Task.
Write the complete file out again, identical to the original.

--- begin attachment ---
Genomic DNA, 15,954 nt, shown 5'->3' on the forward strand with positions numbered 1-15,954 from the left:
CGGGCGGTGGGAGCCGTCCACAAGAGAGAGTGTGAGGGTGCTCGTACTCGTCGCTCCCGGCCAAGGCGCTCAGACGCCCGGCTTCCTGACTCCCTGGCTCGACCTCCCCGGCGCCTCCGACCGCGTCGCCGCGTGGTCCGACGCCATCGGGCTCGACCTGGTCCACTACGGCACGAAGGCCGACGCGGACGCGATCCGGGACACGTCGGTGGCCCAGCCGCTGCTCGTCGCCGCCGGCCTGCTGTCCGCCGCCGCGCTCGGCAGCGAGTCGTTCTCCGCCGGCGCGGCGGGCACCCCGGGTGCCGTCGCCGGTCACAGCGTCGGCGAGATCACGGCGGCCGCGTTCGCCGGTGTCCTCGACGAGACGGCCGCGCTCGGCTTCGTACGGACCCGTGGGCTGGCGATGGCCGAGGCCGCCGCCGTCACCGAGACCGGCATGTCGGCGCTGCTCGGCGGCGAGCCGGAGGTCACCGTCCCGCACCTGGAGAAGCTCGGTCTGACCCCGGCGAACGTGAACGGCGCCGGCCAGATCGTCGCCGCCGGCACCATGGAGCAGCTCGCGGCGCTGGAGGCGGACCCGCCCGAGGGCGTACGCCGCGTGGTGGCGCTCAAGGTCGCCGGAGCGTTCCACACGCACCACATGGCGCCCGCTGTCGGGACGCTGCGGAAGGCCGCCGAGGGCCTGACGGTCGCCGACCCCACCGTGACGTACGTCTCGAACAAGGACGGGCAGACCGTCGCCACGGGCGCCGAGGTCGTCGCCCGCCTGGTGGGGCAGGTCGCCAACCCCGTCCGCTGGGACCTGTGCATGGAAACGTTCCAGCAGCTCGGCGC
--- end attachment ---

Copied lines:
Genomic DNA, 15,954 nt, shown 5'->3' on the forward strand with positions numbered 1-15,954 from the left:
CGGGCGGTGGGAGCCGTCCACAAGAGAGAGTGTGAGGGTGCTCGTACTCGTCGCTCCCGGCCAAGGCGCTCAGACGCCCGGCTTCCTGACTCCCTGGCTCGACCTCCCCGGCGCCTCCGACCGCGTCGCCGCGTGGTCCGACGCCATCGGGCTCGACCTGGTCCACTACGGCACGAAGGCCGACGCGGACGCGATCCGGGACACGTCGGTGGCCCAGCCGCTGCTCGTCGCCGCCGGCCTGCTGTCCGCCGCCGCGCTCGGCAGCGAGTCGTTCTCCGCCGGCGCGGCGGGCACCCCGGGTGCCGTCGCCGGTCACAGCGTCGGCGAGATCACGGCGGCCGCGTTCGCCGGTGTCCTCGACGAGACGGCCGCGCTCGGCTTCGTACGGACCCGTGGGCTGGCGATGGCCGAGGCCGCCGCCGTCACCGAGACCGGCATGTCGGCGCTGCTCGGCGGCGAGCCGGAGGTCACCGTCCCGCACCTGGAGAAGCTCGGTCTGACCCCGGCGAACGTGAACGGCGCCGGCCAGATCGTCGCCGCCGGCACCATGGAGCAGCTCGCGGCGCTGGAGGCGGACCCGCCCGAGGGCGTACGCCGCGTGGTGGCGCTCAAGGTCGCCGGAGCGTTCCACACGCACCACATGGCGCCCGCTGTCGGGACGCTGCGGAAGGCCGCCGAGGGCCTGACGGTCGCCGACCCCACCGTGACGTACGTCTCGAACAAGGACGGGCAGACCGTCGCCACGGGCGCCGAGGTCGTCGCCCGCCTGGTGGGGCAGGTCGCCAACCCCGTCCGCTGGGACCTGTGCATGGAAACGTTCCAGCAGCTCGGCGC